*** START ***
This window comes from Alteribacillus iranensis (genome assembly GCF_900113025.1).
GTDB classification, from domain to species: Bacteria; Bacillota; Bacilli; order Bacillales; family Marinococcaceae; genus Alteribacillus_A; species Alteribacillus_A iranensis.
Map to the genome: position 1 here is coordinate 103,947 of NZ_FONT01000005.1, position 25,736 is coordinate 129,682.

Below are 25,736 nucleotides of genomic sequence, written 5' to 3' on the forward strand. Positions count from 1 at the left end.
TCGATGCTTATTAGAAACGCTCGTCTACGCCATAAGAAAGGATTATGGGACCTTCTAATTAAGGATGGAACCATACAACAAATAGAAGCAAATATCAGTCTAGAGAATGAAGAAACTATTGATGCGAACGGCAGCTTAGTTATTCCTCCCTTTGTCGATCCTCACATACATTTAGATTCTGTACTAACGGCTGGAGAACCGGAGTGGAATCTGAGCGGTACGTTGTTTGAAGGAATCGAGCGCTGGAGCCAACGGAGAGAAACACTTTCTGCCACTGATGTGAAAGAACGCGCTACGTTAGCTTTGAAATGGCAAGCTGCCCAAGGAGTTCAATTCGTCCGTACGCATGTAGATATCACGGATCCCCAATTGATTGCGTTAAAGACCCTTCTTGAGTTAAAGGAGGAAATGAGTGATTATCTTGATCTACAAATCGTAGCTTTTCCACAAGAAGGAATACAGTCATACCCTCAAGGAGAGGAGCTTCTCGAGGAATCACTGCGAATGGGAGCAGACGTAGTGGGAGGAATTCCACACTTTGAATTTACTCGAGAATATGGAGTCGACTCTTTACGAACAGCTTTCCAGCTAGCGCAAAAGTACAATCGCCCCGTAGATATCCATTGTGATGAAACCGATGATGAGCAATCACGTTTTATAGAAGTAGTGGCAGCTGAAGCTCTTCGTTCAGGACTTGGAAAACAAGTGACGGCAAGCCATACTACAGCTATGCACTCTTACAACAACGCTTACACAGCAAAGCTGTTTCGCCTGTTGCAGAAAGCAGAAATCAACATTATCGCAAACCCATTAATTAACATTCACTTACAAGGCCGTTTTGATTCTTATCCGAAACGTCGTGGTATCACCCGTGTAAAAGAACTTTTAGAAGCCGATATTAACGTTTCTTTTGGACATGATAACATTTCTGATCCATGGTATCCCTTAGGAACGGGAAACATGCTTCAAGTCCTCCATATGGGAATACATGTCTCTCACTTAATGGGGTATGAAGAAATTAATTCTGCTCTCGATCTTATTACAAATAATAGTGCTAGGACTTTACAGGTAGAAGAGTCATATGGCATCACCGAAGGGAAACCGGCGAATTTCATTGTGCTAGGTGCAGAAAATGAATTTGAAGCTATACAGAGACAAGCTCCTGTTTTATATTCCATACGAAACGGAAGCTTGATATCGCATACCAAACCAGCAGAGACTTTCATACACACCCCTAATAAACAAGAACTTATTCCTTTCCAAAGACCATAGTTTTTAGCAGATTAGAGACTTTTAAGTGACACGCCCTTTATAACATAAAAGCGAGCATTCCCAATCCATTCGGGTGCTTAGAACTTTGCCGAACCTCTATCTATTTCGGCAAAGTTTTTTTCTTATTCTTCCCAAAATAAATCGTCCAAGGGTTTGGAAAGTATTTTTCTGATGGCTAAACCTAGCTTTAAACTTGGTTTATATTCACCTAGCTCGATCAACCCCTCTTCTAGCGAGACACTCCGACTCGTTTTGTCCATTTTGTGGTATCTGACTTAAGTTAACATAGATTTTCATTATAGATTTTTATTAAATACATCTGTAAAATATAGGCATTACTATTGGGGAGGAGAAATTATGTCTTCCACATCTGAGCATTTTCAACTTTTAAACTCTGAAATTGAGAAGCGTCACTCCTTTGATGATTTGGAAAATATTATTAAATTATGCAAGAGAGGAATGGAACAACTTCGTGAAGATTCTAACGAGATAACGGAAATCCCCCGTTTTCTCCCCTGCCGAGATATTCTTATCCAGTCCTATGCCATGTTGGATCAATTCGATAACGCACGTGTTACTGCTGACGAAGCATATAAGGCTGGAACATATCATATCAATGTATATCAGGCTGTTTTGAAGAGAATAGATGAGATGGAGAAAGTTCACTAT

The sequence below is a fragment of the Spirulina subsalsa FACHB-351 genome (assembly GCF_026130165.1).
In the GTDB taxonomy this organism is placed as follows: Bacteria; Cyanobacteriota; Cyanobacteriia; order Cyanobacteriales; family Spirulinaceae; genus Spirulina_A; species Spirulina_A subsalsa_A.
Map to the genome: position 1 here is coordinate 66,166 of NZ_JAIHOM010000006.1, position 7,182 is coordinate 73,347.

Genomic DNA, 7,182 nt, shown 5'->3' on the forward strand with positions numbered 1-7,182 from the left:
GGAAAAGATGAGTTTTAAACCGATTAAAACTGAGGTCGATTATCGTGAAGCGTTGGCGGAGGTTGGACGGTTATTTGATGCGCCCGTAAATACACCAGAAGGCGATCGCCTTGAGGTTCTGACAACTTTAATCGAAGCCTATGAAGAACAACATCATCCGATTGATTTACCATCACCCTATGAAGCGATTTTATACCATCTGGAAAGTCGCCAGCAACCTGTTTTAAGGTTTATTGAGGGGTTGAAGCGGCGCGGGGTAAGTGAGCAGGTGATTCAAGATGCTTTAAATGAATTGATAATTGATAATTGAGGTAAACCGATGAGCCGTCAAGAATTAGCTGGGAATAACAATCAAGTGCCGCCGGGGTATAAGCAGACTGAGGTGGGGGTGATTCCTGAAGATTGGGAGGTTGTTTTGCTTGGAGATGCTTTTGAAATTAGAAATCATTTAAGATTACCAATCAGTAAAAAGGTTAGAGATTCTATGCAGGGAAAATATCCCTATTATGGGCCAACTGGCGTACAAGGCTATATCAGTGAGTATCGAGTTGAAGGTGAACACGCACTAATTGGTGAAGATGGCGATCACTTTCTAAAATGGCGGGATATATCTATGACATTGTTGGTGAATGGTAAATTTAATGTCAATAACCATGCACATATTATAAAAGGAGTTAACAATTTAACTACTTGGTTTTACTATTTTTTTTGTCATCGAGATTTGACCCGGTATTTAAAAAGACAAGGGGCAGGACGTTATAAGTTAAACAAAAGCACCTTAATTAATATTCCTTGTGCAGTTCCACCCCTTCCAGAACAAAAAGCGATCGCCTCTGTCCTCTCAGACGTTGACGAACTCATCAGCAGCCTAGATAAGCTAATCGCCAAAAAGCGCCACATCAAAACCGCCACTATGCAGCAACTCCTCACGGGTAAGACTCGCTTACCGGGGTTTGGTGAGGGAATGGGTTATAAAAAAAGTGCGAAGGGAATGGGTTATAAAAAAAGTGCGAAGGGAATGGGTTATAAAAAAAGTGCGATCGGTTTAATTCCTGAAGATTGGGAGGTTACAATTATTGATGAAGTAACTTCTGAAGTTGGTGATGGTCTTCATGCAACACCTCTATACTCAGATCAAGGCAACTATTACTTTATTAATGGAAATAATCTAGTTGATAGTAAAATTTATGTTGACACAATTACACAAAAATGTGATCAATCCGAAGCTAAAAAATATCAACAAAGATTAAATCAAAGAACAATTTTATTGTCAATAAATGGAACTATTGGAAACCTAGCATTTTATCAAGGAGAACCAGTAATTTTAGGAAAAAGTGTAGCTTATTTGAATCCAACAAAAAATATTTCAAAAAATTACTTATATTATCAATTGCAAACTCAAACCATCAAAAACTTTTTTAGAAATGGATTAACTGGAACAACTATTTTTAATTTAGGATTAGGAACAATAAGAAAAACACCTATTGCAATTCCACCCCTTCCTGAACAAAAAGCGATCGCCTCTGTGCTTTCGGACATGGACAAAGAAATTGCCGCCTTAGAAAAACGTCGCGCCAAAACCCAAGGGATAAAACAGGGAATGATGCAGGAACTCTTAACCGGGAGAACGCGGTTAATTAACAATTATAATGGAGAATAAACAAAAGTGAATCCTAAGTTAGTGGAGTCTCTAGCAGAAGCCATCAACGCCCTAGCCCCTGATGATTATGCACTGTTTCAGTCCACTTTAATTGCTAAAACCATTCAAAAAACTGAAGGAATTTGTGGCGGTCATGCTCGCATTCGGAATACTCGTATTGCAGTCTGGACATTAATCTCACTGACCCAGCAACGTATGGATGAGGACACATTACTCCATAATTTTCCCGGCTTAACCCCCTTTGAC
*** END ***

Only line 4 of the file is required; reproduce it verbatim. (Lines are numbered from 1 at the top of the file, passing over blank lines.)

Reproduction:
Below are 25,736 nucleotides of genomic sequence, written 5' to 3' on the forward strand. Positions count from 1 at the left end.